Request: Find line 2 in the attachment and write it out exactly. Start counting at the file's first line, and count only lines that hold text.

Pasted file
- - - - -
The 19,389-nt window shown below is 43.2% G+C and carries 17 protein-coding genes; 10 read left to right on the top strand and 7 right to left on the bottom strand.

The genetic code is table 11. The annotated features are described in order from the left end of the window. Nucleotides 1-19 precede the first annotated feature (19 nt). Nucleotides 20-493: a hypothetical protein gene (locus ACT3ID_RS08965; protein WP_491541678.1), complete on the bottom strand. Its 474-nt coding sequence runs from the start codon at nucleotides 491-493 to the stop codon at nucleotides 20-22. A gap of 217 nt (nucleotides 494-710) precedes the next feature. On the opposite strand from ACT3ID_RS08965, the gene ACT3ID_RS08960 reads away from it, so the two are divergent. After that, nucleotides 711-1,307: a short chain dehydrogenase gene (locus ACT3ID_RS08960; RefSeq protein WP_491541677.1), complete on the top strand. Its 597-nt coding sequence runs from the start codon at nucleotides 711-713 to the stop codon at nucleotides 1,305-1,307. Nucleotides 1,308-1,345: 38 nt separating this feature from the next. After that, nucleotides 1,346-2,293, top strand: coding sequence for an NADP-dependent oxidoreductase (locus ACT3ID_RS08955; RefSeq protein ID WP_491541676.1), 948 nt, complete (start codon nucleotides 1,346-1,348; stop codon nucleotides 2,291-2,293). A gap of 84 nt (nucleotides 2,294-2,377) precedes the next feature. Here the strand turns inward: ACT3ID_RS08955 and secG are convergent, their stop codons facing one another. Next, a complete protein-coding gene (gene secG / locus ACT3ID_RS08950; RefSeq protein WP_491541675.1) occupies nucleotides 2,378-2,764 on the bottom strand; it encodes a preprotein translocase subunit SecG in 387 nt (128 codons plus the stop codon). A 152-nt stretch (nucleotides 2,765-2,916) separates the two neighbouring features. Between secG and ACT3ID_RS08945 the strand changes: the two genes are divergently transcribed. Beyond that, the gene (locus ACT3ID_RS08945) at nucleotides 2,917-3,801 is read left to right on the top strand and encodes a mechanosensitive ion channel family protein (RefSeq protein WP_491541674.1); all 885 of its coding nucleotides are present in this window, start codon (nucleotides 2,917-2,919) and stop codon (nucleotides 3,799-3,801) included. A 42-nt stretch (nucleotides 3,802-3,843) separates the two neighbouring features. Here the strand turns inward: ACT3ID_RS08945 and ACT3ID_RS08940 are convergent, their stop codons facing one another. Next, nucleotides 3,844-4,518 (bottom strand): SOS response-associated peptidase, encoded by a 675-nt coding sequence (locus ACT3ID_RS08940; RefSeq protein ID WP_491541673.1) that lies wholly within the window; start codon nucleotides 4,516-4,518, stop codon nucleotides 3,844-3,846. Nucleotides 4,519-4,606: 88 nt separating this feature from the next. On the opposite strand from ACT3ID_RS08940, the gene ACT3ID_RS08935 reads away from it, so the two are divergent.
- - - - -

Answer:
The genetic code is table 11. The annotated features are described in order from the left end of the window. Nucleotides 1-19 precede the first annotated feature (19 nt). Nucleotides 20-493: a hypothetical protein gene (locus ACT3ID_RS08965; protein WP_491541678.1), complete on the bottom strand. Its 474-nt coding sequence runs from the start codon at nucleotides 491-493 to the stop codon at nucleotides 20-22. A gap of 217 nt (nucleotides 494-710) precedes the next feature. On the opposite strand from ACT3ID_RS08965, the gene ACT3ID_RS08960 reads away from it, so the two are divergent. After that, nucleotides 711-1,307: a short chain dehydrogenase gene (locus ACT3ID_RS08960; RefSeq protein WP_491541677.1), complete on the top strand. Its 597-nt coding sequence runs from the start codon at nucleotides 711-713 to the stop codon at nucleotides 1,305-1,307. Nucleotides 1,308-1,345: 38 nt separating this feature from the next. After that, nucleotides 1,346-2,293, top strand: coding sequence for an NADP-dependent oxidoreductase (locus ACT3ID_RS08955; RefSeq protein ID WP_491541676.1), 948 nt, complete (start codon nucleotides 1,346-1,348; stop codon nucleotides 2,291-2,293). A gap of 84 nt (nucleotides 2,294-2,377) precedes the next feature. Here the strand turns inward: ACT3ID_RS08955 and secG are convergent, their stop codons facing one another. Next, a complete protein-coding gene (gene secG / locus ACT3ID_RS08950; RefSeq protein WP_491541675.1) occupies nucleotides 2,378-2,764 on the bottom strand; it encodes a preprotein translocase subunit SecG in 387 nt (128 codons plus the stop codon). A 152-nt stretch (nucleotides 2,765-2,916) separates the two neighbouring features. Between secG and ACT3ID_RS08945 the strand changes: the two genes are divergently transcribed. Beyond that, the gene (locus ACT3ID_RS08945) at nucleotides 2,917-3,801 is read left to right on the top strand and encodes a mechanosensitive ion channel family protein (RefSeq protein WP_491541674.1); all 885 of its coding nucleotides are present in this window, start codon (nucleotides 2,917-2,919) and stop codon (nucleotides 3,799-3,801) included. A 42-nt stretch (nucleotides 3,802-3,843) separates the two neighbouring features. Here the strand turns inward: ACT3ID_RS08945 and ACT3ID_RS08940 are convergent, their stop codons facing one another. Next, nucleotides 3,844-4,518 (bottom strand): SOS response-associated peptidase, encoded by a 675-nt coding sequence (locus ACT3ID_RS08940; RefSeq protein ID WP_491541673.1) that lies wholly within the window; start codon nucleotides 4,516-4,518, stop codon nucleotides 3,844-3,846. Nucleotides 4,519-4,606: 88 nt separating this feature from the next. On the opposite strand from ACT3ID_RS08940, the gene ACT3ID_RS08935 reads away from it, so the two are divergent.